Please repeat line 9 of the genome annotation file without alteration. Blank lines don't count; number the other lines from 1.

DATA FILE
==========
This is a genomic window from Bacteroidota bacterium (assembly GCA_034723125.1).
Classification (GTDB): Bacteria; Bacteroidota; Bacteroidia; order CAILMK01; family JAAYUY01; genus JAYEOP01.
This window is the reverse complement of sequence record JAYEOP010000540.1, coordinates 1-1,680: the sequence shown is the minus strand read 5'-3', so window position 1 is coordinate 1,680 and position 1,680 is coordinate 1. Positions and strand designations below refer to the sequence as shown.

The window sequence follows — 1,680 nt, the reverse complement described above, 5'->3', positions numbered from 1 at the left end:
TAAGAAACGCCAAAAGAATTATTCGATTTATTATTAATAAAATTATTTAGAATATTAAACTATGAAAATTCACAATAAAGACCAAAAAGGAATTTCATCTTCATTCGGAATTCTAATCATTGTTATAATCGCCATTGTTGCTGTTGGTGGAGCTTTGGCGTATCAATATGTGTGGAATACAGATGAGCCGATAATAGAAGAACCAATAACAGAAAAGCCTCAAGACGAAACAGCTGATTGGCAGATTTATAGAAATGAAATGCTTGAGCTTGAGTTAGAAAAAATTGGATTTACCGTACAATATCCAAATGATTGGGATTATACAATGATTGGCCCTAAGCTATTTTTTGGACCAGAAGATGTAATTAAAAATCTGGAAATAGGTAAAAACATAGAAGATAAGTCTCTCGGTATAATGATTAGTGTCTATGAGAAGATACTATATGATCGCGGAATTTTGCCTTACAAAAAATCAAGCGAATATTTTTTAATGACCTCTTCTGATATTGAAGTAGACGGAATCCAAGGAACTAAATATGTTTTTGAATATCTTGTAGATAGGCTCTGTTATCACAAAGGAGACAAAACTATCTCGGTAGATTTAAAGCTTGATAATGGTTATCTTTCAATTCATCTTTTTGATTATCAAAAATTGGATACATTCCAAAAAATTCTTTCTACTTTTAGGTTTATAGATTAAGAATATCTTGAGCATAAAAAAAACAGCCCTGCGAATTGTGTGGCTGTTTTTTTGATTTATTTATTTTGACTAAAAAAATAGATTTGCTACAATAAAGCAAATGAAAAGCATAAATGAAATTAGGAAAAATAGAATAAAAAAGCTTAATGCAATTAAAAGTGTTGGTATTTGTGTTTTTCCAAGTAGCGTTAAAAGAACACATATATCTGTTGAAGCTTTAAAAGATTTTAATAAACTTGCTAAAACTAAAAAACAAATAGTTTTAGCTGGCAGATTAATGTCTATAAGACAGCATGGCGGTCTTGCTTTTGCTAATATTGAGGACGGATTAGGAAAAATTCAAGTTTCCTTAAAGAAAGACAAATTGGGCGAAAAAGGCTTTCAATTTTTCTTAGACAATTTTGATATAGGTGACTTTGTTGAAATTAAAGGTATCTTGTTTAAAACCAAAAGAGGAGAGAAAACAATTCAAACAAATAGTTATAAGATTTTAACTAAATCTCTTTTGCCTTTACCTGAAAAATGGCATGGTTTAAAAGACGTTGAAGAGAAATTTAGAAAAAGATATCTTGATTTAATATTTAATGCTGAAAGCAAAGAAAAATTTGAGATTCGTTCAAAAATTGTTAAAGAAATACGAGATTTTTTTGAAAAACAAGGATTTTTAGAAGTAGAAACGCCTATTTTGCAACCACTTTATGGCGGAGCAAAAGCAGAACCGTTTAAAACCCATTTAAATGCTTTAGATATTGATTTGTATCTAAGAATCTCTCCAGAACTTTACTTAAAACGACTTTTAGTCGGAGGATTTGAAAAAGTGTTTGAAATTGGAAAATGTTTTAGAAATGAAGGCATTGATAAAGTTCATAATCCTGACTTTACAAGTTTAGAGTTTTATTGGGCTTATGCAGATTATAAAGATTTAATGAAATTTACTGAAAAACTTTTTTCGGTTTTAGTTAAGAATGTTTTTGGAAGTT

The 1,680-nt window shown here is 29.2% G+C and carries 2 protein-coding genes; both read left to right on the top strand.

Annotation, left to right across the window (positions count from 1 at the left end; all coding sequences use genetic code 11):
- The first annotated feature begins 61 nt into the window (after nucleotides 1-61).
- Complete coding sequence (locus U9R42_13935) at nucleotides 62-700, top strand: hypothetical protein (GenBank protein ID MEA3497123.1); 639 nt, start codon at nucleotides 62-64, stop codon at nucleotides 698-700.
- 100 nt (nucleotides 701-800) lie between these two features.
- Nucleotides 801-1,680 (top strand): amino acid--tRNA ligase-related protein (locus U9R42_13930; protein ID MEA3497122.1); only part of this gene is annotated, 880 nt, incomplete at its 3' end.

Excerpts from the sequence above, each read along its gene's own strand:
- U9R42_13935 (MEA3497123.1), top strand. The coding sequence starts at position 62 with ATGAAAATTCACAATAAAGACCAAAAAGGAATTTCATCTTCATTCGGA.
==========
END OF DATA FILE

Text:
- Complete coding sequence (locus U9R42_13935) at nucleotides 62-700, top strand: hypothetical protein (GenBank protein ID MEA3497123.1); 639 nt, start codon at nucleotides 62-64, stop codon at nucleotides 698-700.